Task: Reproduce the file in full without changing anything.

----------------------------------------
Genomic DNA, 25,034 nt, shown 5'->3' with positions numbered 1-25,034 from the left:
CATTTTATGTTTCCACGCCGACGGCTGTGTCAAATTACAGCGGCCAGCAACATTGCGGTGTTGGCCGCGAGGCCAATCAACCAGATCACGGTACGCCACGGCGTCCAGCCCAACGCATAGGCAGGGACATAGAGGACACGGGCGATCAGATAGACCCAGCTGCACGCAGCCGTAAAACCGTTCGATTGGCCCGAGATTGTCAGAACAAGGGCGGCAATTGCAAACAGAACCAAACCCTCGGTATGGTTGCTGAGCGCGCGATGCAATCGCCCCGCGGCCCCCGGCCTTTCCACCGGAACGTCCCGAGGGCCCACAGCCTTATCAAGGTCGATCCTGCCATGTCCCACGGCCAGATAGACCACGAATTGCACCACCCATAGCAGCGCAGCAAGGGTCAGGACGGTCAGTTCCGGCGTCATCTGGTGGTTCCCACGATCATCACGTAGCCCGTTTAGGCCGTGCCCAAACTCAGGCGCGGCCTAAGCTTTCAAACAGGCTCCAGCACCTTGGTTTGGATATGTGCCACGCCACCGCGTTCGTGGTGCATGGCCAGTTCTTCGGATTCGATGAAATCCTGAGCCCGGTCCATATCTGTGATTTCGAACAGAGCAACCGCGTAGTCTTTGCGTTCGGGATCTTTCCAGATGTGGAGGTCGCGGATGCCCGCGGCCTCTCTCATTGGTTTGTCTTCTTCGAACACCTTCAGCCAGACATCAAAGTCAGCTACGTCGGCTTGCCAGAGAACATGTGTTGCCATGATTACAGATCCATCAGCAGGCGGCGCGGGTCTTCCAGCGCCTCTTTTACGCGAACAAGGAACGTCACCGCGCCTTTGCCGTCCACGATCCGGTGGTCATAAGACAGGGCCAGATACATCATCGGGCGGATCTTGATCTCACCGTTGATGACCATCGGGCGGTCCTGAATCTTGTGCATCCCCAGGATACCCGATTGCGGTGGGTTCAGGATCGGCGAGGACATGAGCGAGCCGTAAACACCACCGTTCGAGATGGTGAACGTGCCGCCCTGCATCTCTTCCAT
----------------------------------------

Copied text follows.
Genomic DNA, 25,034 nt, shown 5'->3' with positions numbered 1-25,034 from the left:
CATTTTATGTTTCCACGCCGACGGCTGTGTCAAATTACAGCGGCCAGCAACATTGCGGTGTTGGCCGCGAGGCCAATCAACCAGATCACGGTACGCCACGGCGTCCAGCCCAACGCATAGGCAGGGACATAGAGGACACGGGCGATCAGATAGACCCAGCTGCACGCAGCCGTAAAACCGTTCGATTGGCCCGAGATTGTCAGAACAAGGGCGGCAATTGCAAACAGAACCAAACCCTCGGTATGGTTGCTGAGCGCGCGATGCAATCGCCCCGCGGCCCCCGGCCTTTCCACCGGAACGTCCCGAGGGCCCACAGCCTTATCAAGGTCGATCCTGCCATGTCCCACGGCCAGATAGACCACGAATTGCACCACCCATAGCAGCGCAGCAAGGGTCAGGACGGTCAGTTCCGGCGTCATCTGGTGGTTCCCACGATCATCACGTAGCCCGTTTAGGCCGTGCCCAAACTCAGGCGCGGCCTAAGCTTTCAAACAGGCTCCAGCACCTTGGTTTGGATATGTGCCACGCCACCGCGTTCGTGGTGCATGGCCAGTTCTTCGGATTCGATGAAATCCTGAGCCCGGTCCATATCTGTGATTTCGAACAGAGCAACCGCGTAGTCTTTGCGTTCGGGATCTTTCCAGATGTGGAGGTCGCGGATGCCCGCGGCCTCTCTCATTGGTTTGTCTTCTTCGAACACCTTCAGCCAGACATCAAAGTCAGCTACGTCGGCTTGCCAGAGAACATGTGTTGCCATGATTACAGATCCATCAGCAGGCGGCGCGGGTCTTCCAGCGCCTCTTTTACGCGAACAAGGAACGTCACCGCGCCTTTGCCGTCCACGATCCGGTGGTCATAAGACAGGGCCAGATACATCATCGGGCGGATCTTGATCTCACCGTTGATGACCATCGGGCGGTCCTGAATCTTGTGCATCCCCAGGATACCCGATTGCGGTGGGTTCAGGATCGGCGAGGACATGAGCGAGCCGTAAACACCACCGTTCGAGATGGTGAACGTGCCGCCCTGCATCTCTTCCAT